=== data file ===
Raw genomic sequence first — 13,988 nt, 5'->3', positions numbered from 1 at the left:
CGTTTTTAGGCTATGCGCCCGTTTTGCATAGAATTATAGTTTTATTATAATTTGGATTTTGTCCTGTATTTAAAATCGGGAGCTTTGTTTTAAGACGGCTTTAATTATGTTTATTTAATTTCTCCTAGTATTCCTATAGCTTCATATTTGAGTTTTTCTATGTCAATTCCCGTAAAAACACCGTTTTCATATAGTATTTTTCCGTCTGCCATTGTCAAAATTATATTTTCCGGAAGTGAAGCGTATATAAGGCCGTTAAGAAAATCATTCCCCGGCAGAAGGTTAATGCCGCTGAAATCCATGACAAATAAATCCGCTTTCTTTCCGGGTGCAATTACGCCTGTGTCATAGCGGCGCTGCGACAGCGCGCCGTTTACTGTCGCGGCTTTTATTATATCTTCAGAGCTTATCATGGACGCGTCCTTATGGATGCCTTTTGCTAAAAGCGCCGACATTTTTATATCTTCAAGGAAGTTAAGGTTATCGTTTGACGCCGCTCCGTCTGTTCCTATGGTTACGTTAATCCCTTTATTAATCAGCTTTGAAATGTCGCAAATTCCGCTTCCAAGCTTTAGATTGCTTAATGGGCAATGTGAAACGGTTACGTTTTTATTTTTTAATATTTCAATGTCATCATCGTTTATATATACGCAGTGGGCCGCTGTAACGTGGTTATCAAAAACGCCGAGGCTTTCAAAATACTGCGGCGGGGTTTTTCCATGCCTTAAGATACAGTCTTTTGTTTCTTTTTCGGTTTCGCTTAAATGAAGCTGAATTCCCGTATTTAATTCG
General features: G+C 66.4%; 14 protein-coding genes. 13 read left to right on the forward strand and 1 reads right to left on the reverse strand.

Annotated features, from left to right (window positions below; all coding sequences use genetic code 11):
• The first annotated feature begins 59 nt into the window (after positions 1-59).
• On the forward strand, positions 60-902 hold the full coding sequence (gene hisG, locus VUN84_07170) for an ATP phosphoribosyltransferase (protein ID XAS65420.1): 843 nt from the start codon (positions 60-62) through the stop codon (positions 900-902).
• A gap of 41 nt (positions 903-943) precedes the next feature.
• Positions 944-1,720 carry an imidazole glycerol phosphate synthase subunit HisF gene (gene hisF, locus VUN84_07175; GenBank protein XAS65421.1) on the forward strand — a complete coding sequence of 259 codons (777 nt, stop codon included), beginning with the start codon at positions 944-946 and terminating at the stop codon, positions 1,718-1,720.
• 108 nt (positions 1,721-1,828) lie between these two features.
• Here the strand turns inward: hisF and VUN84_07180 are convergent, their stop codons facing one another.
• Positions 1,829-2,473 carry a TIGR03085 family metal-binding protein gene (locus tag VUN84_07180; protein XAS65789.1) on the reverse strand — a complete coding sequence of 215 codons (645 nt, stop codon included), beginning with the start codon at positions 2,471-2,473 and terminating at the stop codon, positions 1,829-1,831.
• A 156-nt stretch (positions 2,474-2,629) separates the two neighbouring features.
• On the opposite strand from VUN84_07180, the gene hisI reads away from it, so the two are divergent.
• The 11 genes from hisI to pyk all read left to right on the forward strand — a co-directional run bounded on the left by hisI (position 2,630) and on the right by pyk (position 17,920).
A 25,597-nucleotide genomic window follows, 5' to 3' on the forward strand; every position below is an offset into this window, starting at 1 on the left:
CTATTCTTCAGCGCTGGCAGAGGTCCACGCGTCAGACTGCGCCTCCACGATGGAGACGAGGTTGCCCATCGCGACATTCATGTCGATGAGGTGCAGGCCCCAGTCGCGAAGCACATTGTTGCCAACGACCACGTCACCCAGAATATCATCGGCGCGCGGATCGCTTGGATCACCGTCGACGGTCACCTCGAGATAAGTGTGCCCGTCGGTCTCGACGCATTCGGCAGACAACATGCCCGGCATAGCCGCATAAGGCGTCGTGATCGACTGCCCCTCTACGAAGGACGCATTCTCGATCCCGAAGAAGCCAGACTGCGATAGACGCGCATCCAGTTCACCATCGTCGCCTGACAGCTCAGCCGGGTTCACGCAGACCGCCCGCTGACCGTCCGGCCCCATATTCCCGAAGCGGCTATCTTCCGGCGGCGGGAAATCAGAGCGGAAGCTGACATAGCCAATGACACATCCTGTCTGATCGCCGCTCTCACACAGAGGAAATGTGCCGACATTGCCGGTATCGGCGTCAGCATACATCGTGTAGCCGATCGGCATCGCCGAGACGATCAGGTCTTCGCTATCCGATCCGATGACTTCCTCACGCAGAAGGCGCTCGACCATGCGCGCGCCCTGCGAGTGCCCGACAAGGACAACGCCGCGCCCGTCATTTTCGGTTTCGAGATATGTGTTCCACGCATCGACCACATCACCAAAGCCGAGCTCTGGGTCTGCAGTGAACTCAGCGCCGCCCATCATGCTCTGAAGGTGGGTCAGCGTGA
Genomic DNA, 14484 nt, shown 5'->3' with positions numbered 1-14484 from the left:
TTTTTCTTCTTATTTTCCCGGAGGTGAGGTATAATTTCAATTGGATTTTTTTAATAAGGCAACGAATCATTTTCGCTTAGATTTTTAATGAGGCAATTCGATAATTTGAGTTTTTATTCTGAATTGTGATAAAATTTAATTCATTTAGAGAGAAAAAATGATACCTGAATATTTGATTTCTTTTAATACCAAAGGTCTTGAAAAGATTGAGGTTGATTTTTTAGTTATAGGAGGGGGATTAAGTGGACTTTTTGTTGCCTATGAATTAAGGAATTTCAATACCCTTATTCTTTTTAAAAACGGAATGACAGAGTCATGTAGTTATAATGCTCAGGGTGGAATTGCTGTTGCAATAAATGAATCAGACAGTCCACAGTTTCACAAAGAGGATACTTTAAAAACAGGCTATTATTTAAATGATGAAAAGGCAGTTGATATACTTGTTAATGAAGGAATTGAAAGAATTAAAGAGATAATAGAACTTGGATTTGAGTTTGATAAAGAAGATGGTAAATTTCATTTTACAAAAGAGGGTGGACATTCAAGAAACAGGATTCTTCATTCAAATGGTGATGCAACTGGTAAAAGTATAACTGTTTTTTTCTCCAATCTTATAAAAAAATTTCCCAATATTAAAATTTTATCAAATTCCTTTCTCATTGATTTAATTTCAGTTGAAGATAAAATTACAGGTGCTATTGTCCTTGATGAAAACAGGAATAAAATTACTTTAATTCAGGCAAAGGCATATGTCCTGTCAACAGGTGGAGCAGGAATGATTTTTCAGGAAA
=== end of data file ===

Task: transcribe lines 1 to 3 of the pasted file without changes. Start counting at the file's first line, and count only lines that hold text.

Raw genomic sequence first — 13,988 nt, 5'->3', positions numbered from 1 at the left:
CGTTTTTAGGCTATGCGCCCGTTTTGCATAGAATTATAGTTTTATTATAATTTGGATTTTGTCCTGTATTTAAAATCGGGAGCTTTGTTTTAAGACGGCTTTAATTATGTTTATTTAATTTCTCCTAGTATTCCTATAGCTTCATATTTGAGTTTTTCTATGTCAATTCCCGTAAAAACACCGTTTTCATATAGTATTTTTCCGTCTGCCATTGTCAAAATTATATTTTCCGGAAGTGAAGCGTATATAAGGCCGTTAAGAAAATCATTCCCCGGCAGAAGGTTAATGCCGCTGAAATCCATGACAAATAAATCCGCTTTCTTTCCGGGTGCAATTACGCCTGTGTCATAGCGGCGCTGCGACAGCGCGCCGTTTACTGTCGCGGCTTTTATTATATCTTCAGAGCTTATCATGGACGCGTCCTTATGGATGCCTTTTGCTAAAAGCGCCGACATTTTTATATCTTCAAGGAAGTTAAGGTTATCGTTTGACGCCGCTCCGTCTGTTCCTATGGTTACGTTAATCCCTTTATTAATCAGCTTTGAAATGTCGCAAATTCCGCTTCCAAGCTTTAGATTGCTTAATGGGCAATGTGAAACGGTTACGTTTTTATTTTTTAATATTTCAATGTCATCATCGTTTATATATACGCAGTGGGCCGCTGTAACGTGGTTATCAAAAACGCCGAGGCTTTCAAAATACTGCGGCGGGGTTTTTCCATGCCTTAAGATACAGTCTTTTGTTTCTTTTTCGGTTTCGCTTAAATGAAGCTGAATTCCCGTATTTAATTCG
General features: G+C 66.4%; 14 protein-coding genes. 13 read left to right on the forward strand and 1 reads right to left on the reverse strand.